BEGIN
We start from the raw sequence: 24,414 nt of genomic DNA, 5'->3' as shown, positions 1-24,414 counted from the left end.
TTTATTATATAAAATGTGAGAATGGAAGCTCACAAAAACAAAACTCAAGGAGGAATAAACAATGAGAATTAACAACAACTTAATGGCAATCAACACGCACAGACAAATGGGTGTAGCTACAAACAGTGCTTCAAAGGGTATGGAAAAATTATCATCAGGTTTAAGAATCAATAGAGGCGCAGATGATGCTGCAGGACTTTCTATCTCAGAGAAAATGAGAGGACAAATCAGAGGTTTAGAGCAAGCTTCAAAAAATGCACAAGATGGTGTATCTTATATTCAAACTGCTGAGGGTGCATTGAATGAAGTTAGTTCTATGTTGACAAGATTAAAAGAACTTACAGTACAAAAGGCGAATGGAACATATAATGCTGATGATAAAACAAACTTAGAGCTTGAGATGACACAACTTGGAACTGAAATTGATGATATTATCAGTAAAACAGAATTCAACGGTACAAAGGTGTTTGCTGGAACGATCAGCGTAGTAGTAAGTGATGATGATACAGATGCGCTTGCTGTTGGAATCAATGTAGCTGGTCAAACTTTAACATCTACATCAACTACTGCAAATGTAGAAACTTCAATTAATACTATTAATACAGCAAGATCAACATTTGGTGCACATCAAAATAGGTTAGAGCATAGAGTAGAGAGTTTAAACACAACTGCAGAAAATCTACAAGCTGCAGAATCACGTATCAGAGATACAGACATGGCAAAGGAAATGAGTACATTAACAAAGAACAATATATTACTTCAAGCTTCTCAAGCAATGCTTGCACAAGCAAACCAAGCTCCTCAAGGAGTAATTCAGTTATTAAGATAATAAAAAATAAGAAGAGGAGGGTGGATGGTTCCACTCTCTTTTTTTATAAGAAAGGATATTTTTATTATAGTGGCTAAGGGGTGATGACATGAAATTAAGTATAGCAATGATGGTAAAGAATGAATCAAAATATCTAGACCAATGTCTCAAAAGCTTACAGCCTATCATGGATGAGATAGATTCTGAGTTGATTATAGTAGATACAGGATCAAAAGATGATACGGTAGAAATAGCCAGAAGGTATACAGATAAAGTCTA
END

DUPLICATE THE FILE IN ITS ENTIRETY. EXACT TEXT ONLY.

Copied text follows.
We start from the raw sequence: 24,414 nt of genomic DNA, 5'->3' as shown, positions 1-24,414 counted from the left end.
TTTATTATATAAAATGTGAGAATGGAAGCTCACAAAAACAAAACTCAAGGAGGAATAAACAATGAGAATTAACAACAACTTAATGGCAATCAACACGCACAGACAAATGGGTGTAGCTACAAACAGTGCTTCAAAGGGTATGGAAAAATTATCATCAGGTTTAAGAATCAATAGAGGCGCAGATGATGCTGCAGGACTTTCTATCTCAGAGAAAATGAGAGGACAAATCAGAGGTTTAGAGCAAGCTTCAAAAAATGCACAAGATGGTGTATCTTATATTCAAACTGCTGAGGGTGCATTGAATGAAGTTAGTTCTATGTTGACAAGATTAAAAGAACTTACAGTACAAAAGGCGAATGGAACATATAATGCTGATGATAAAACAAACTTAGAGCTTGAGATGACACAACTTGGAACTGAAATTGATGATATTATCAGTAAAACAGAATTCAACGGTACAAAGGTGTTTGCTGGAACGATCAGCGTAGTAGTAAGTGATGATGATACAGATGCGCTTGCTGTTGGAATCAATGTAGCTGGTCAAACTTTAACATCTACATCAACTACTGCAAATGTAGAAACTTCAATTAATACTATTAATACAGCAAGATCAACATTTGGTGCACATCAAAATAGGTTAGAGCATAGAGTAGAGAGTTTAAACACAACTGCAGAAAATCTACAAGCTGCAGAATCACGTATCAGAGATACAGACATGGCAAAGGAAATGAGTACATTAACAAAGAACAATATATTACTTCAAGCTTCTCAAGCAATGCTTGCACAAGCAAACCAAGCTCCTCAAGGAGTAATTCAGTTATTAAGATAATAAAAAATAAGAAGAGGAGGGTGGATGGTTCCACTCTCTTTTTTTATAAGAAAGGATATTTTTATTATAGTGGCTAAGGGGTGATGACATGAAATTAAGTATAGCAATGATGGTAAAGAATGAATCAAAATATCTAGACCAATGTCTCAAAAGCTTACAGCCTATCATGGATGAGATAGATTCTGAGTTGATTATAGTAGATACAGGATCAAAAGATGATACGGTAGAAATAGCCAGAAGGTATACAGATAAAGTCTA